By Martine Rouleau, on 2 March 2017
Blog post written by Liz Rideal, Leverhume artist in residence at UCL Art Museum and Reader in Fine Art at the Slade School of Fine Art. She also lectures and writes educational material for the National Portrait Gallery.
Being invited to take up the role of artist in residence at UCL Art Museum was an unexpected outcome of Splicing Time, Rome and the Roman Campagna, my 2016-17 Leverhulme Fellowship.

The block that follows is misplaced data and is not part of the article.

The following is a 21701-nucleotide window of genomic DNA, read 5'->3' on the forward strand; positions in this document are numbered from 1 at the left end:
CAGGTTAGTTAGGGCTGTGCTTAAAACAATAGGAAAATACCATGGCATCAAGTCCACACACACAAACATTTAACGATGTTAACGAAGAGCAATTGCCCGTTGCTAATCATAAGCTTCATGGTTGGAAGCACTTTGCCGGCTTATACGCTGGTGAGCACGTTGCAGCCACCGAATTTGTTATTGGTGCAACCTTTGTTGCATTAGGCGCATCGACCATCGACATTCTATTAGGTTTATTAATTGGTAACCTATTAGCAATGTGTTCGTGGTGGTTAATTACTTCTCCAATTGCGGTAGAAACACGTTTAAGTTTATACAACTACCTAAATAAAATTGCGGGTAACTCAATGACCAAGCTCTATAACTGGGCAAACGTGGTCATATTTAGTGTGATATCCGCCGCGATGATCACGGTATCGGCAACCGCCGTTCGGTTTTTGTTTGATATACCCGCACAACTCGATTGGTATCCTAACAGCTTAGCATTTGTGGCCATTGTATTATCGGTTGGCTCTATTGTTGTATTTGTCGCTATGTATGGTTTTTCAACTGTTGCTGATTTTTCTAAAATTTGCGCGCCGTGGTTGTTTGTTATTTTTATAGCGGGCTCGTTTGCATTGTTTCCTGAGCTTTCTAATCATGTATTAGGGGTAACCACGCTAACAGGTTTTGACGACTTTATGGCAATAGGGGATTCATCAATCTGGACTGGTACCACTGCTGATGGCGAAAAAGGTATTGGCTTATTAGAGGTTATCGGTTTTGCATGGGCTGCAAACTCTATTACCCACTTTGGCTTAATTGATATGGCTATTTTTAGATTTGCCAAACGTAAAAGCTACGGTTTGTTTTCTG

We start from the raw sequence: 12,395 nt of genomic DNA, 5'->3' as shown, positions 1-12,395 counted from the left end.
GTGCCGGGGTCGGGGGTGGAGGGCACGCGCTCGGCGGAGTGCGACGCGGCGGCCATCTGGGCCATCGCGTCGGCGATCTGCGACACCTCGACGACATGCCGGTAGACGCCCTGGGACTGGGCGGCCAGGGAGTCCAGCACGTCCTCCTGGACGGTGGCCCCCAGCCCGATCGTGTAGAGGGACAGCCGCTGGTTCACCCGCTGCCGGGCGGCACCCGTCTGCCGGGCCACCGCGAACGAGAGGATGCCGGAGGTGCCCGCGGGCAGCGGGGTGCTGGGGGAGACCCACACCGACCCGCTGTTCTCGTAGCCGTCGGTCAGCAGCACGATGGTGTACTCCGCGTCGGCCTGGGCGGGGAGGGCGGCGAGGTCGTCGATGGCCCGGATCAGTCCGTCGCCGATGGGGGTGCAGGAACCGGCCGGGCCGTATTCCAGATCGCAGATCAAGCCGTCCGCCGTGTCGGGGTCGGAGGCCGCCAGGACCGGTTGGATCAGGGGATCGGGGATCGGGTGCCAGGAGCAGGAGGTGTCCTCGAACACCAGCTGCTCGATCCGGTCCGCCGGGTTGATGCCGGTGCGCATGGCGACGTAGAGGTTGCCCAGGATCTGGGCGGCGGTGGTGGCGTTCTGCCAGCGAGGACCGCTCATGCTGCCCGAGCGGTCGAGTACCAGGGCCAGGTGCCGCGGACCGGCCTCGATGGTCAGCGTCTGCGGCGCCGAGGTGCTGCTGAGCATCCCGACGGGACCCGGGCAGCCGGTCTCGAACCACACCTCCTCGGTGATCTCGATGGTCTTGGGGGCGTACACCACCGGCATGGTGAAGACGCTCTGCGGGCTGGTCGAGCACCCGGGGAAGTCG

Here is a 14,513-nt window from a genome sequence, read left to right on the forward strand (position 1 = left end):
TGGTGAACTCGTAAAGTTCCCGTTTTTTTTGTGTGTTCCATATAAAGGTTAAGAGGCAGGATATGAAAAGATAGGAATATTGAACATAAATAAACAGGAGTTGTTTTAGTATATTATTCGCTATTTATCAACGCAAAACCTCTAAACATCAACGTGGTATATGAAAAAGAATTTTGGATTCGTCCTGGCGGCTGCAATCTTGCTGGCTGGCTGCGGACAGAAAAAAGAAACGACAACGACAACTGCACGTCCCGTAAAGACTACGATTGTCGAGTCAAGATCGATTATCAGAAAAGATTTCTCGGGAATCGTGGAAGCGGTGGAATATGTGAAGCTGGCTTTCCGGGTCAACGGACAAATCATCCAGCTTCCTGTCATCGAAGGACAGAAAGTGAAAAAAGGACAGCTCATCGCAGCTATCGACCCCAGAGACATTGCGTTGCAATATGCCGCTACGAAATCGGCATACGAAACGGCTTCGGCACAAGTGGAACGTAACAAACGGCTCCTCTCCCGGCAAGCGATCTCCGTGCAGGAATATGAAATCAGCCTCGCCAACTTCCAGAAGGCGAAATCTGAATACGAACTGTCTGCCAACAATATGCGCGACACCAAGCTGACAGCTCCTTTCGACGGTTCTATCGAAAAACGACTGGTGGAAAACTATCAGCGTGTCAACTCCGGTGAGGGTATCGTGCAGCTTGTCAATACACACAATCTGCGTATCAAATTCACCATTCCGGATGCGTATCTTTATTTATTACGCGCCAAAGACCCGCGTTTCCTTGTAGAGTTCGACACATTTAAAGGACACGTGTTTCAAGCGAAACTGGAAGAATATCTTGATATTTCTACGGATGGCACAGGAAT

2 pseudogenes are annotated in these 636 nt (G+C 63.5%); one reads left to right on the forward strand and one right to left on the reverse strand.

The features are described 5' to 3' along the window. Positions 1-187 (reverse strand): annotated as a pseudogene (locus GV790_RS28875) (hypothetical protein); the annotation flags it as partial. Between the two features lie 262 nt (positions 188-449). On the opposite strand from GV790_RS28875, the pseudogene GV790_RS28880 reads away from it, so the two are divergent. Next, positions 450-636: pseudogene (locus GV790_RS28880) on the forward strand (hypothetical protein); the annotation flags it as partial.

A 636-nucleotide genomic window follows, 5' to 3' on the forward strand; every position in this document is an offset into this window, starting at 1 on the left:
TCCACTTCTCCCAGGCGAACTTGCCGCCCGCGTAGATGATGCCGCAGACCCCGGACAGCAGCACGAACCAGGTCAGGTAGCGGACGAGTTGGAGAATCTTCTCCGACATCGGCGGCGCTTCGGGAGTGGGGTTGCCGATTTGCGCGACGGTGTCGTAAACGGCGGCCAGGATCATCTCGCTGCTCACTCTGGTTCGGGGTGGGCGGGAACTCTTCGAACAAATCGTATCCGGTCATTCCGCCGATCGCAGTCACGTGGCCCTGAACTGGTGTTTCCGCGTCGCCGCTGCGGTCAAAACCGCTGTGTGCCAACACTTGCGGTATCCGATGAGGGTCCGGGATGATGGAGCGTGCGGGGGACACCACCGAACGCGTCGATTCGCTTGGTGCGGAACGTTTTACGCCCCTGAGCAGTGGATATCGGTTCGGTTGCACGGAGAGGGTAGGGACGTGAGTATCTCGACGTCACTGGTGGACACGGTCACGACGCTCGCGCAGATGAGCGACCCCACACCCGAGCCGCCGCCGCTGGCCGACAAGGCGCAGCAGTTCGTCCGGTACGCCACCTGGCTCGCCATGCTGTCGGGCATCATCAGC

One theme was to study Claude Lorraine’s Liber Veritatis drawings, in the British Museum’s collection and attempt to plot their contemporary locations, to study his concept of real, imagined and invented landscape and relate this imagery to my own work in the Roman Campagna today. However, it occurred to me that UCL Art Museum might also be a fruitful venue for my quest and I decided to approach curator Andrea Fredericksen to investigate this further. Coincidentally the museum’s upcoming Legacy exhibition was to concentrate on Richard Cooper Jnr, eighteenth century Grand Tour printmaker, an artist who followed the footsteps of Claude Lorraine and who was thus perfectly suited to my own theme. So, in this synchronous and surprising manner I started to consider Cooper Jnr’s work.